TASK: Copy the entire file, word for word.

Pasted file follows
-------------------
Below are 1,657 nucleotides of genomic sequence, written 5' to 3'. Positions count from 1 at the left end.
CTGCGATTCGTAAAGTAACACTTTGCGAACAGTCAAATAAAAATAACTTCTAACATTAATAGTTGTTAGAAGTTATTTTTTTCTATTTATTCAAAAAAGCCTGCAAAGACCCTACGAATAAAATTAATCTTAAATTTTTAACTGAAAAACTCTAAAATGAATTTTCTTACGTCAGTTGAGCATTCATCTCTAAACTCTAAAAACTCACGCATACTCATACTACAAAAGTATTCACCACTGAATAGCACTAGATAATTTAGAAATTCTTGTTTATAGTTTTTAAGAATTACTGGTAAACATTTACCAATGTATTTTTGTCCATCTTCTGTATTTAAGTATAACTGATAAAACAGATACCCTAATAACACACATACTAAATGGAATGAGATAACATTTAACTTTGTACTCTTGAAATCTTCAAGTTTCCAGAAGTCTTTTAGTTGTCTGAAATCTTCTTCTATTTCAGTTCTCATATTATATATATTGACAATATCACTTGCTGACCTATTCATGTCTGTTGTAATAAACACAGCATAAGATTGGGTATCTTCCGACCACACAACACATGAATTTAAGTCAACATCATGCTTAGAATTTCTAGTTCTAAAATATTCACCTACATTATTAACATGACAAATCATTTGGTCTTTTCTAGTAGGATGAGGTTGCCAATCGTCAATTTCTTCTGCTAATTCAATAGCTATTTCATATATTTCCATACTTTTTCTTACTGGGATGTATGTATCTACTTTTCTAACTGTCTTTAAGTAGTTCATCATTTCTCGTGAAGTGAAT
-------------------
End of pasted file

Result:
Below are 1,657 nucleotides of genomic sequence, written 5' to 3'. Positions count from 1 at the left end.
CTGCGATTCGTAAAGTAACACTTTGCGAACAGTCAAATAAAAATAACTTCTAACATTAATAGTTGTTAGAAGTTATTTTTTTCTATTTATTCAAAAAAGCCTGCAAAGACCCTACGAATAAAATTAATCTTAAATTTTTAACTGAAAAACTCTAAAATGAATTTTCTTACGTCAGTTGAGCATTCATCTCTAAACTCTAAAAACTCACGCATACTCATACTACAAAAGTATTCACCACTGAATAGCACTAGATAATTTAGAAATTCTTGTTTATAGTTTTTAAGAATTACTGGTAAACATTTACCAATGTATTTTTGTCCATCTTCTGTATTTAAGTATAACTGATAAAACAGATACCCTAATAACACACATACTAAATGGAATGAGATAACATTTAACTTTGTACTCTTGAAATCTTCAAGTTTCCAGAAGTCTTTTAGTTGTCTGAAATCTTCTTCTATTTCAGTTCTCATATTATATATATTGACAATATCACTTGCTGACCTATTCATGTCTGTTGTAATAAACACAGCATAAGATTGGGTATCTTCCGACCACACAACACATGAATTTAAGTCAACATCATGCTTAGAATTTCTAGTTCTAAAATATTCACCTACATTATTAACATGACAAATCATTTGGTCTTTTCTAGTAGGATGAGGTTGCCAATCGTCAATTTCTTCTGCTAATTCAATAGCTATTTCATATATTTCCATACTTTTTCTTACTGGGATGTATGTATCTACTTTTCTAACTGTCTTTAAGTAGTTCATCATTTCTCGTGAAGTGAAT